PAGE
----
The 2015 Parking Madness Championship! Camden vs. Parkersburg
2:05 PM PDT on April 6, 2015
Welcome to the World Series of asphalt. The Super Bowl of lifeless city blocks. Today is the Parking Madness championship -- the culmination of our 16-city tournament showcasing the worst parking craters to scar America's downtowns.
Are you excited? We are!
Streetsblog readers have winnowed the field down to two of the finest examples of poor urban land use you can find. When every level of government spends year after year prioritizing the movement and storage of cars, this is what you end up with.
Now there's just one more vote to determine which city deserves the Golden Crater and the shame that comes with it (change-inducing shame, hopefully). Voting wraps up at 2 p.m. Eastern time tomorrow, and we'll conclude this year's tournament with commentary from special guest -- drumroll, please -- Donald Shoup!
My entry: the neighborhood-killing parking lots on the waterfront in Camden, New Jersey. Years ago, this area housed factories for companies like RCA. Ever since, they've been used as parking lots for the equally neighborhood-deadening L3 Building, which is essentially a fortress separating employees from the rest of the city. Residents of the Cooper-Grant neighborhood are trying to rebuild a viable neighborhood here, and the negative effects of these huge parking lots stand directly in the way of that goal.
Is it Golden Crater worthy? Let's check out the competition.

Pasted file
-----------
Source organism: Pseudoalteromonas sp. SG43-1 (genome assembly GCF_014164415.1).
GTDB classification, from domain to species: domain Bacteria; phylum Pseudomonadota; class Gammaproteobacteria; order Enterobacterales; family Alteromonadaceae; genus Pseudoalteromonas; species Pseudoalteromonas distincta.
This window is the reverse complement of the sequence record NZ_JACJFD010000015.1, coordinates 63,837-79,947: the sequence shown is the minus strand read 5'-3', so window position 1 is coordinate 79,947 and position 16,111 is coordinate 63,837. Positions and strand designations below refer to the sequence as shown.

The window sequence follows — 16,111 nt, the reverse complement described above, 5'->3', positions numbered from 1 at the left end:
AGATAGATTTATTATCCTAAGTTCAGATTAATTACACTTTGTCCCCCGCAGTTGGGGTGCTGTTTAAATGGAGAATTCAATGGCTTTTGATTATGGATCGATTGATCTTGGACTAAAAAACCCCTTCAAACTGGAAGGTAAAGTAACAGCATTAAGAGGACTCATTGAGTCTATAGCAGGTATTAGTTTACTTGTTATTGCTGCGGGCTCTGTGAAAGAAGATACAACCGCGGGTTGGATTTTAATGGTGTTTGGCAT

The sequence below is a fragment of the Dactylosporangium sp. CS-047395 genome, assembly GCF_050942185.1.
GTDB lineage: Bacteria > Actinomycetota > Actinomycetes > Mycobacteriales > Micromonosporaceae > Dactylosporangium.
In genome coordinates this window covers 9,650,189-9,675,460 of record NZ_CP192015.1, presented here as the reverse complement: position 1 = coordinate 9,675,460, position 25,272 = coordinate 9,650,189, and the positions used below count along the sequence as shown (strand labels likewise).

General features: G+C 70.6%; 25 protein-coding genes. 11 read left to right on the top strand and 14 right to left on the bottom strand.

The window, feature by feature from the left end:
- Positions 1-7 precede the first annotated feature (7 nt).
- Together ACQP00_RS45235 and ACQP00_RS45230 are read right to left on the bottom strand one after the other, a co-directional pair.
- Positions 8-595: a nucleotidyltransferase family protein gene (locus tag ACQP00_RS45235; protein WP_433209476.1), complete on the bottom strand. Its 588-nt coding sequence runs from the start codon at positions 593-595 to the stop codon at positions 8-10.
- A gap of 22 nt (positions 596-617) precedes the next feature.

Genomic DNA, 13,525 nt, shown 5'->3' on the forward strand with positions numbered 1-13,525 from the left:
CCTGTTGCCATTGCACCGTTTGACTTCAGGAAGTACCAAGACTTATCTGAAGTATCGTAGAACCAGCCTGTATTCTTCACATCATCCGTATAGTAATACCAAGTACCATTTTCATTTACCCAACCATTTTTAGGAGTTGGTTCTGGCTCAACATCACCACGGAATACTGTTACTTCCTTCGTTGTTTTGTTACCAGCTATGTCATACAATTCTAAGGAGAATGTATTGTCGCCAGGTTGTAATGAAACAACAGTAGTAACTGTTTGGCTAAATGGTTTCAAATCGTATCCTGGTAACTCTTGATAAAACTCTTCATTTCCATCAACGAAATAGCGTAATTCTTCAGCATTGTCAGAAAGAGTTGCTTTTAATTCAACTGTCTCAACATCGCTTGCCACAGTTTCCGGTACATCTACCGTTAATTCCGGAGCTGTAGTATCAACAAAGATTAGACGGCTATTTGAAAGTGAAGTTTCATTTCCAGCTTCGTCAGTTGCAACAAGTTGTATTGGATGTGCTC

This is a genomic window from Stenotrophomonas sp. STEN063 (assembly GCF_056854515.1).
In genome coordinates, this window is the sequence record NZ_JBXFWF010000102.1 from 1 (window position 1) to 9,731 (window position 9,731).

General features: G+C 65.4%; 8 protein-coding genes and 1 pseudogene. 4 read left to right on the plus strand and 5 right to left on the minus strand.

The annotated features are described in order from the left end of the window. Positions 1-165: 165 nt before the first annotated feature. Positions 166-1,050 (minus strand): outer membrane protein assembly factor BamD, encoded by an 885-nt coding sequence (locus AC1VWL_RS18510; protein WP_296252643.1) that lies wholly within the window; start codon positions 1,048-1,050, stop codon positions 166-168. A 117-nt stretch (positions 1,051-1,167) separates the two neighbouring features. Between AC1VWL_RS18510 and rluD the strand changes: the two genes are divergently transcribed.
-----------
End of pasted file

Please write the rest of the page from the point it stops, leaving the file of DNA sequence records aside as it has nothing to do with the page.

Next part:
Here is my submission for the Golden Crater, aptly named “Park”ersburg, WV. With a population around 31,000, it is the fourth-largest city in West Virginia and my hometown. This town has seen Native American raids on settlers (and vice versa), George Washington surveying, planned treason by Vice President Aaron Burr (check out the history of Blennerhassett Island), Civil War soldiers, some of the first governors of WV, Wright Brothers flights, birth of the country’s oil and gas industry, important transportation hubs, large-scale hardware and chemical manufacturing, and countless historical events. Those which took place downtown are likely under asphalt (like the home of the first governor of our state).
By my calculations, including street and sidewalk ROWs, the total amount of land in downtown Parkersburg is approximately 61% paved. Of the developable land in this same area (not counting streets), about 50% is dedicated surface parking, most of which is monthly rentals. Yup, the only short term parking is on-street, in one garage, or in a newly-built parking lot off of 6th St. They dedicate half their land to surface parking. Ugh.
The area in question, besides the entire downtown area, is that from 4th Street to the Little Kanawha River. Much of this is dominated by City, County, and Federal government services and includes the County Courthouse (beautiful Romanesque revival) and the Municipal Building (no so beautiful). From the Google Maps link, it shows some buildings currently demolished; the entire block between Juliana/Market/1st/2 is paved, as will the building across Market Street abutting 2nd St (the old jail). And to make matters more depressing, the area is bounded by elevated railroad tracks near Ann St., an at-grade railway, and a concrete floodwall.
Who will win the ultimate wake-up call to fix its parking mistakes? Vote and decide:
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